The Saviour knew what the man wanted. He saw the faith of those who had brought him, and He said, “Son, be of good comfort; thy sins be forgiven thee.” [Matthew 9:2.] What comfort and peace and joy filled the heart of the sick man as he heard these words! 4LtMs, Ms 11, 1885, par. 9

“And behold, certain of the scribes said within themselves, This man blasphemeth. And Jesus, knowing their thoughts, said, Wherefore think ye evil in your hearts? For whether is it easier to say, Thy sins be forgiven; or to say, Arise and walk. But that ye may know that the Son of man hath power on earth to forgive sins, (then saith He to the sick of the palsy,) Arise, take up thy bed, and go unto thine house. And he arose, and departed to his house.” [Verses 3-7.] 4LtMs, Ms 11, 1885, par. 10

Today we may come to Christ for help, confiding in Him, and by faith claiming His promises. He will help us just as surely as He helped the paralytic. He wants us to believe that He is able to do all things. He will let His blessing rest upon all who come to Him in faith. 4LtMs, Ms 11, 1885, par. 11

There were many places in which Christ could not do many mighty works, “because of their unbelief.” [Matthew 13:58.] Unbelief is cruel, and we should cast every vestige of it out of our hearts. If God loved us so much that He gave His only begotten Son to die for us, think you that He will withhold from us any needed blessing? 4LtMs, Ms 11, 1885, par. 12

We are not to live for ourselves. Christ came to this world to live for others—not to be ministered unto, but to minister. If you strive to live as He lived, you are saying to the world, “Behold the Man of Calvary.” By precept and example you are leading others in the way of righteousness. 4LtMs, Ms 11, 1885, par. 13

While in this world, men and women must work. Labor is not a disgrace, but a blessing. Christ Himself worked with His hands, and so did the apostles. Christ does not want us to spend our time in idle contemplation. While we are working with our hands, we can be thinking of God and heaven. We can take the Saviour with us to our work. We can know, if we will, that He is at our right hand, ready to help us in every time of need. 4LtMs, Ms 11, 1885, par. 14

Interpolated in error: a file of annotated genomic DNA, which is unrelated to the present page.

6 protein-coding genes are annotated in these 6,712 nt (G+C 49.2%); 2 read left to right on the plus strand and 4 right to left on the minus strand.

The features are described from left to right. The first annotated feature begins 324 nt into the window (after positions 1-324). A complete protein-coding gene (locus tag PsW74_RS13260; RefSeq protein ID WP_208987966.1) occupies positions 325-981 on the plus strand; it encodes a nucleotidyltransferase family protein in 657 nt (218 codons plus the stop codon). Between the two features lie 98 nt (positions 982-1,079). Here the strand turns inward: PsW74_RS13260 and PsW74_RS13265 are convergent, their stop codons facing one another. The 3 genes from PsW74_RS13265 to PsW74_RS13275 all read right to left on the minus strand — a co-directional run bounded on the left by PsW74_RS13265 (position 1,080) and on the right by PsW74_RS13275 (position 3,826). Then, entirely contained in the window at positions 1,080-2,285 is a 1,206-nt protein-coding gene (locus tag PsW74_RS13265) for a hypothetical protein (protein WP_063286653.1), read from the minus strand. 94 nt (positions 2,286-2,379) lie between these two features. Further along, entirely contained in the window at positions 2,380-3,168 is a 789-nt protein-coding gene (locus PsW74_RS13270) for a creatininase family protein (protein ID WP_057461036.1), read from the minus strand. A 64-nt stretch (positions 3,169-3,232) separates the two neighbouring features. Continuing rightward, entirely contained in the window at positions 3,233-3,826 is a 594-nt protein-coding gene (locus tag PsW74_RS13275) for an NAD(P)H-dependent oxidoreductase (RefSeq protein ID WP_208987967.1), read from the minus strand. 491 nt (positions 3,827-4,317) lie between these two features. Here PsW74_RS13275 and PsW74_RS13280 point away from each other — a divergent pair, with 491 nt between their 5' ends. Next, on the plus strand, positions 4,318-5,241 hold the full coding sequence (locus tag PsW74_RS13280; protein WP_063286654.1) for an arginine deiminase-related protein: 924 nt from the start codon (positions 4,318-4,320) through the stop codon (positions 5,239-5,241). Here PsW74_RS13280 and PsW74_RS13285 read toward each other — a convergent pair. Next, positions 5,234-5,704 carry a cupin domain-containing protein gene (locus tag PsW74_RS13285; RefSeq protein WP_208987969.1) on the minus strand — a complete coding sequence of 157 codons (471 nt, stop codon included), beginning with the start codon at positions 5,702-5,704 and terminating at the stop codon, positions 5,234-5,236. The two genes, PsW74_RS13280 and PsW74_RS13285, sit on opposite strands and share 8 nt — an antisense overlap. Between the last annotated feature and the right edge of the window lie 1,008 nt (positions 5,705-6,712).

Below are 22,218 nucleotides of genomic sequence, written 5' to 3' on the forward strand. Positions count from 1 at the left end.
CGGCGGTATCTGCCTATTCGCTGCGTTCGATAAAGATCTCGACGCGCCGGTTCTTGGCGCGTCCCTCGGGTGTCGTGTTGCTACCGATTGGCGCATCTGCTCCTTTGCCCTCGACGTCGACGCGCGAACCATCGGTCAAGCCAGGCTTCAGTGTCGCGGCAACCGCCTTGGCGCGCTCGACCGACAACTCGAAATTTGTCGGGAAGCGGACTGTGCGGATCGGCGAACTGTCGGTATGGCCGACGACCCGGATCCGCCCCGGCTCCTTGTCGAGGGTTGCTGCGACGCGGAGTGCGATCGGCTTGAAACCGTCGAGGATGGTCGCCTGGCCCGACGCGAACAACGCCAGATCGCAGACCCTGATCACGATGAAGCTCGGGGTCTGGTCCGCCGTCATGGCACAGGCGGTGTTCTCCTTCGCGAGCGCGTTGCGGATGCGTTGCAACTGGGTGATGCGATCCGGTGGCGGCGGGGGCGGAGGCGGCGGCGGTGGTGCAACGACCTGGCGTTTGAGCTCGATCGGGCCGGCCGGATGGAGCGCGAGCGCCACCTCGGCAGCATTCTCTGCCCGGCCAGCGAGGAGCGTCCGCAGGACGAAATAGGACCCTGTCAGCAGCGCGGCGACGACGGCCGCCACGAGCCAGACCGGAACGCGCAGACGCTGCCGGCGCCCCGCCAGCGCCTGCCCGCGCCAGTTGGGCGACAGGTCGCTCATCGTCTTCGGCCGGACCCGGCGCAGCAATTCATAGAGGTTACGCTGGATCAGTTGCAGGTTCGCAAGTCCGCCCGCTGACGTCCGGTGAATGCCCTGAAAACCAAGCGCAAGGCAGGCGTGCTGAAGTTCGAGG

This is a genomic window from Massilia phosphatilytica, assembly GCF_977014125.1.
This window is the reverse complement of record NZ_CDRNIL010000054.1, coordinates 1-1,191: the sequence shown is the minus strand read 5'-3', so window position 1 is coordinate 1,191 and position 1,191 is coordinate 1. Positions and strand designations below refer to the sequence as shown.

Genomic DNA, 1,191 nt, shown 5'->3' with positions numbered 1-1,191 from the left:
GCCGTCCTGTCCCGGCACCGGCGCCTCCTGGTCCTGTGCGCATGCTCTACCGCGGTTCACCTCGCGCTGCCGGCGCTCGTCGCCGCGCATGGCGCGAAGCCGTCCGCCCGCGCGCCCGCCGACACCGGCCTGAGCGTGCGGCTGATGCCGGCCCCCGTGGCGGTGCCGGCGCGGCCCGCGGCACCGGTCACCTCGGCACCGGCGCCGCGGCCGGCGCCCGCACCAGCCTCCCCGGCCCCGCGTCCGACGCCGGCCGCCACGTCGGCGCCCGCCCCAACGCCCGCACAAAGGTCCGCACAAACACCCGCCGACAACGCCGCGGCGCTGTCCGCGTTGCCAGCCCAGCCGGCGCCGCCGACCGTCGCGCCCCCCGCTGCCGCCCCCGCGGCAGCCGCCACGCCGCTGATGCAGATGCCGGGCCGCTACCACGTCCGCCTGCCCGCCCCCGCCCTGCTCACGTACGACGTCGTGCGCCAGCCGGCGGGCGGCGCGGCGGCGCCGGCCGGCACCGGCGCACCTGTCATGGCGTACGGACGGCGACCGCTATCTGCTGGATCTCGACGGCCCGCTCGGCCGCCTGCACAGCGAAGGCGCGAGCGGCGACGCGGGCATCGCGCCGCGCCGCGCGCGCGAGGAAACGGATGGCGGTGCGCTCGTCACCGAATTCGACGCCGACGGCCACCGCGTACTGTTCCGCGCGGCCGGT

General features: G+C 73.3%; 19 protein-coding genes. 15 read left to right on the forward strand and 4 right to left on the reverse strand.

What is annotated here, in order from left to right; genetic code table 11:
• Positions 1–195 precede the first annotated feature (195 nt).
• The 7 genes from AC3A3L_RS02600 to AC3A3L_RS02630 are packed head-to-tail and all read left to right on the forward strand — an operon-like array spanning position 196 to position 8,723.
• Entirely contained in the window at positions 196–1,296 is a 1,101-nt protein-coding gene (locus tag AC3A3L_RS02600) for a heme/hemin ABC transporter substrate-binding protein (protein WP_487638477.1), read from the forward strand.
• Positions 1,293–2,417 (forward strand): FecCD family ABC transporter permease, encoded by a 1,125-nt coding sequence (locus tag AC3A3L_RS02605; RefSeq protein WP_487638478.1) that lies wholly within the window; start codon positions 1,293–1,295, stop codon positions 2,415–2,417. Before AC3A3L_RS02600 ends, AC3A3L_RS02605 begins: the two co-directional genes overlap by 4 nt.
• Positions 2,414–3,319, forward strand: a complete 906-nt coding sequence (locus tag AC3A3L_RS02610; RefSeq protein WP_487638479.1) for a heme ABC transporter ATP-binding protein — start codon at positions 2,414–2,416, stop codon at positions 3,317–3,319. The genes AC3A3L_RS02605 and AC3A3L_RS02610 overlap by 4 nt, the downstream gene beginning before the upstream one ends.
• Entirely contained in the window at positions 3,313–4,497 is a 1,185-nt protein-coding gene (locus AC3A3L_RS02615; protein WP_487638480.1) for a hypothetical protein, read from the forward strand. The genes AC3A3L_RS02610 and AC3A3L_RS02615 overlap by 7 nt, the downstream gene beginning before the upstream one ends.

God wants every one of us to have salvation. “I will make a man more precious than gold,” He declares, “even a man than the golden wedge of Ophir.” [Isaiah 13:12.] As the stones in their rough state are taken from the quarry, and prepared for the building of which they are to form a part, so God’s people are taken from the world and prepared for a place in His everlasting kingdom. The truth, received into the heart, exerts upon the character a sanctifying, ennobling influence. Those who have rough, harsh traits of character must be brought into God’s workshop, that they may be prepared by polishing for a place in His temple. Those who take part in the life to come will in this life be made white and tried. 4LtMs, Ms 11, 1885, par. 15

We should never rest satisfied with present attainments. If we put mind and heart into the work of reaching God’s ideal for us, if we go to Christ, the mighty Helper, for aid, He will give us the very assistance that we need. He will bestow on us the very power that will enable us to be victorious in the struggle against evil. 4LtMs, Ms 11, 1885, par. 16

We ought to know more of Jesus tomorrow than we do today. We ought to be constantly growing in grace and in the knowledge of Christ, advancing heavenward step by step. When the redeemed hear the words “Well done, good and faithful servant” [Matthew 25:23], do you think that any of them will regret the sacrifice that they have made to gain the victory? Let us keep our eyes fixed upon Jesus. By beholding Him, we shall be changed into His likeness. But if we keep thinking and talking of our trials, we shall lose sight of heaven. Let us say with Paul, “Our light affliction, which is but for a moment, worketh for us a far more exceeding and eternal weight of glory, while we look not at the things which are seen, but at the things that are not seen; for the things which are seen are temporal; but the things which are not seen are eternal.” [2 Corinthians 4:17, 18.] 4LtMs, Ms 11, 1885, par. 17